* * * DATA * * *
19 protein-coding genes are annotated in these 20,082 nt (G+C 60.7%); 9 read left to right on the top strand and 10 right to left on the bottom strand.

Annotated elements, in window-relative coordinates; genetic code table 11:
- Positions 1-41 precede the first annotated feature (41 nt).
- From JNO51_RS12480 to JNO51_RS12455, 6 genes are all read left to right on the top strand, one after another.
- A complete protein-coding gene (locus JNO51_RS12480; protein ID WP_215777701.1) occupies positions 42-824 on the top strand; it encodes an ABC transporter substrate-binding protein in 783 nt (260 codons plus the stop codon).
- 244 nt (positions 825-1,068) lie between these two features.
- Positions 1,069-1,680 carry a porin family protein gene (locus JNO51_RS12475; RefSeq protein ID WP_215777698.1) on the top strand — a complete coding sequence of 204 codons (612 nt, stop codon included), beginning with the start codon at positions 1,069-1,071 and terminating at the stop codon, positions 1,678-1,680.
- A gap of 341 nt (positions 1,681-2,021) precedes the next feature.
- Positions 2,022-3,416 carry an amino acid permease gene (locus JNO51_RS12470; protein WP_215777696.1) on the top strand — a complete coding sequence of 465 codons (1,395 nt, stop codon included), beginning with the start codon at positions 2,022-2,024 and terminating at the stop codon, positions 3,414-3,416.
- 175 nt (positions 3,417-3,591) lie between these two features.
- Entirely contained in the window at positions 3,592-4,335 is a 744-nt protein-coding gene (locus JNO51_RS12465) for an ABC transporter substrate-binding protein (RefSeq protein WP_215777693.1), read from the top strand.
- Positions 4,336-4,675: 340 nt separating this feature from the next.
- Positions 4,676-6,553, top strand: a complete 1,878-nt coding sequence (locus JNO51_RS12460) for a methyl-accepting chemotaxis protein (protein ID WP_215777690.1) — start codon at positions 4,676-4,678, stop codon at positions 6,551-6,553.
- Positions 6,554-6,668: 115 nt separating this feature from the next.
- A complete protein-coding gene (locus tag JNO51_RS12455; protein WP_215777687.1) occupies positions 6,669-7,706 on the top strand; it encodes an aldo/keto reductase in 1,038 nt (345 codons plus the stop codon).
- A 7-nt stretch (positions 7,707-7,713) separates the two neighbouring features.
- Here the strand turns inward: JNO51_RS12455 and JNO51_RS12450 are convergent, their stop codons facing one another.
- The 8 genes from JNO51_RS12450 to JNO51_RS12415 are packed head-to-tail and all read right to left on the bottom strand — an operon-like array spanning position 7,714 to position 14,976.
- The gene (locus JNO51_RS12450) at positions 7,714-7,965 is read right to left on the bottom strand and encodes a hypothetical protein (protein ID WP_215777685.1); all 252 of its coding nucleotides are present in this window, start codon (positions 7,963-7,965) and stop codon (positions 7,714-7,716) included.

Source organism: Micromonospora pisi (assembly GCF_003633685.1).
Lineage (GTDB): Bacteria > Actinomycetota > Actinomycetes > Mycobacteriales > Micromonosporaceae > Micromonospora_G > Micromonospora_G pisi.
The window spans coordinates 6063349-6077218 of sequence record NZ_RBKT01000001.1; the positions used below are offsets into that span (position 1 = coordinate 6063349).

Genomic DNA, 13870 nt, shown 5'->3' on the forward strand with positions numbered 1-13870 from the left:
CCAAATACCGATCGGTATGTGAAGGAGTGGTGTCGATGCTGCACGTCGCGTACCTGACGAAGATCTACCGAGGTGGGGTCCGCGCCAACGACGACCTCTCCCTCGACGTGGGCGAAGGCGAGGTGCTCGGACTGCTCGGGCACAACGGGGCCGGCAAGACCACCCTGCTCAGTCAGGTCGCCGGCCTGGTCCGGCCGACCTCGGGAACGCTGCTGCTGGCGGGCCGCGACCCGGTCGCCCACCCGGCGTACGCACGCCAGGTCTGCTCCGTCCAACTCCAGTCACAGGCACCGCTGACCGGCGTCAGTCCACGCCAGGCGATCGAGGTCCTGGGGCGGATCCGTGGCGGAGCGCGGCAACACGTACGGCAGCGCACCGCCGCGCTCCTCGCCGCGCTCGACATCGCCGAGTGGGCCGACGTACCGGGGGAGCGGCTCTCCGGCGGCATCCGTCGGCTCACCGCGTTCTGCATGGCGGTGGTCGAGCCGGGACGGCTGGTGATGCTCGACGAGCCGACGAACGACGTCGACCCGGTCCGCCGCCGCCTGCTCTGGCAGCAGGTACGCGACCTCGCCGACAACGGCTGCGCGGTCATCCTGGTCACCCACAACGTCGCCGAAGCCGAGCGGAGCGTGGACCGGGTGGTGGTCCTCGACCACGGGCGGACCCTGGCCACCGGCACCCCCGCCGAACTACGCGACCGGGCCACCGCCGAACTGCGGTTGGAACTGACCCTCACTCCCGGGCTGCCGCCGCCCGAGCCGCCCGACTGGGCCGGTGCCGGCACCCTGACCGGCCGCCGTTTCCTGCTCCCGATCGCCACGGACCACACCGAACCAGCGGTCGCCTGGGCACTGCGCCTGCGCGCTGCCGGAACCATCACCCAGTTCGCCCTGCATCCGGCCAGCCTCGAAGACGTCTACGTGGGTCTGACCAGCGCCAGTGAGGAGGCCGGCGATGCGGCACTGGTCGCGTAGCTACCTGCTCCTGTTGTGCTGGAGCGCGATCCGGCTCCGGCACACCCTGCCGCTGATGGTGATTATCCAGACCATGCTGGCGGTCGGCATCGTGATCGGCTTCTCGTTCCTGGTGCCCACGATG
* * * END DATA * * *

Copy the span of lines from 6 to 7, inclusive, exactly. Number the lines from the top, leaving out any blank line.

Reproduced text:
- 244 nt (positions 825-1,068) lie between these two features.
- Positions 1,069-1,680 carry a porin family protein gene (locus JNO51_RS12475; RefSeq protein ID WP_215777698.1) on the top strand — a complete coding sequence of 204 codons (612 nt, stop codon included), beginning with the start codon at positions 1,069-1,071 and terminating at the stop codon, positions 1,678-1,680.